Remedial works are intended to put the situation right. Only a local authority, or a body authorised by the local authority, can undertake remedial action. This is also referred to as 'works in default'.[9]

On completion of the works the perpetrator will have to pay for the related costs, this can include staff time and administration costs. Where the work is undertaken on outdoor land, the works can be undertaken without the owner's or perpetrator's consent. Where the work is indoor, the local authority must obtain the consent of the perpetrator (and the owner of the premises, where this is not the same person). Where the local authority tries but fails to contact the owner her/his consent is not necessary. Before indoor work is carried out, the local authority must issue a notice to the perpetrator giving details of the work to be carried out and the estimated cost.

Court orders

Failing to comply with a CPN is a criminal offence. On conviction, a magistrates' court (or youth court if the perpetrator is aged 16 or 17) can:[10]

  • fine the perpetrator
  • order the perpetrator to carry out remedial work, or to allow the local authority to carry it out
  • make a forfeiture order requiring any specified item be handed over to the police, local authority or designated person
  • order the seizure of specified items.

A failure to comply with a court order constitutes contempt of court and can lead to imprisonment. The perpetrator will be liable for the costs of any work carried out by the local authority (or on its behalf) under a remedial work order.

Where this work is to be carried out in the perpetrator's home, her/his consent is required. Failure to give that consent will mean s/he is in breach of the court order.[11]

Appeals

A person issued with a CPN can appeal to a magistrates' court with 21 days of service of the notice. While an appeal is pending, any positive requirements to do specified things will be suspended, but any requirements stopping a person from doing specified things continue to have effect.[12]

A person who failed to comply with a CPN can appeal to the magistrates' court with 21 days of been giving notice of a charge for works carried out by a local authority if s/he thinks it is excessive.[13]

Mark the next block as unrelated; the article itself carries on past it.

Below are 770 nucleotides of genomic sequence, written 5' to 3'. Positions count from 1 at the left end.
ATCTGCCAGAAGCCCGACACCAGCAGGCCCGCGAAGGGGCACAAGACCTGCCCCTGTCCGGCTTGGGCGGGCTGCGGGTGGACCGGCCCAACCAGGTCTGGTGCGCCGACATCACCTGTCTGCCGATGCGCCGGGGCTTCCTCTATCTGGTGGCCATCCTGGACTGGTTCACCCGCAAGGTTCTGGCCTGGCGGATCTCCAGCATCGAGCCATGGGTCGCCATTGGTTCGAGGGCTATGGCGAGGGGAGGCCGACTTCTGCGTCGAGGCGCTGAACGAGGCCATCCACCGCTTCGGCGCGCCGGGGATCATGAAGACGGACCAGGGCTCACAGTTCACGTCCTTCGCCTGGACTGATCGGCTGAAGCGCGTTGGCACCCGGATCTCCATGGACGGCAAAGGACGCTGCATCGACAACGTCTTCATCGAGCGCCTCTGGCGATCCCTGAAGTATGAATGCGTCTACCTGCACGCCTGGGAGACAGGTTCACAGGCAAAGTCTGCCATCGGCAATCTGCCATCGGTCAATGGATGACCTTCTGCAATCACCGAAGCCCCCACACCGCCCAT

Further information

The Home Office statutory guidance for frontline professionals explains the use of powers to tackle antisocial behaviour, including the use of CPNs.

Wales

The information on this page applies only to England. Go to Shelter Cymru for information relating to Wales.

[1] ss.43 and 53 Anti-social Behaviour, Crime and Policing Act 2014; Anti-social Behaviour, Crime and Policing Act 2014 (Commencement No.7, Saving and Transitional Provisions) Order 2014 SI 2014/259.

[2] art.2 Anti-social Behaviour (Authorised Persons) Order 2015 SI 2015/749.

[3] s.43 Anti-social Behaviour, Crime and Policing Act 2014; pp.39-43 Anti-social Behaviour, Crime and Policing Act 2014: Reform of anti-social behaviour powers, Home Office, July 2014.

[4] s.43(1) Anti-social Behaviour, Crime and Policing Act 2014; p.40 Anti-social Behaviour, Crime and Policing Act 2014: Reform of anti-social behaviour powers, Home Office, July 2014.

[5] s.55 Anti-social Behaviour, Crime and Policing Act 2014.

[6] s.43(3) Anti-social Behaviour, Crime and Policing Act 2014; p.42 Anti-social Behaviour, Crime and Policing Act 2014: Reform of anti-social behaviour powers, Home Office, July 2014.

[7] p.43 Anti-social Behaviour, Crime and Policing Act 2014: Reform of anti-social behaviour powers, Home Office, July 2014.

[8] s.52 Anti-social Behaviour, Crime and Policing Act 2014.

[9] s.47 Anti-social Behaviour, Crime and Policing Act 2014.

[10] ss.48-51 Anti-social Behaviour, Crime and Policing Act 2014.

[11] s.49 Anti-social Behaviour, Crime and Policing Act 2014.

[12] s.46 Anti-social Behaviour, Crime and Policing Act 2014.

[13] ss.47(7) and 49(7) Anti-social Behaviour, Crime and Policing Act 2014.

Back to top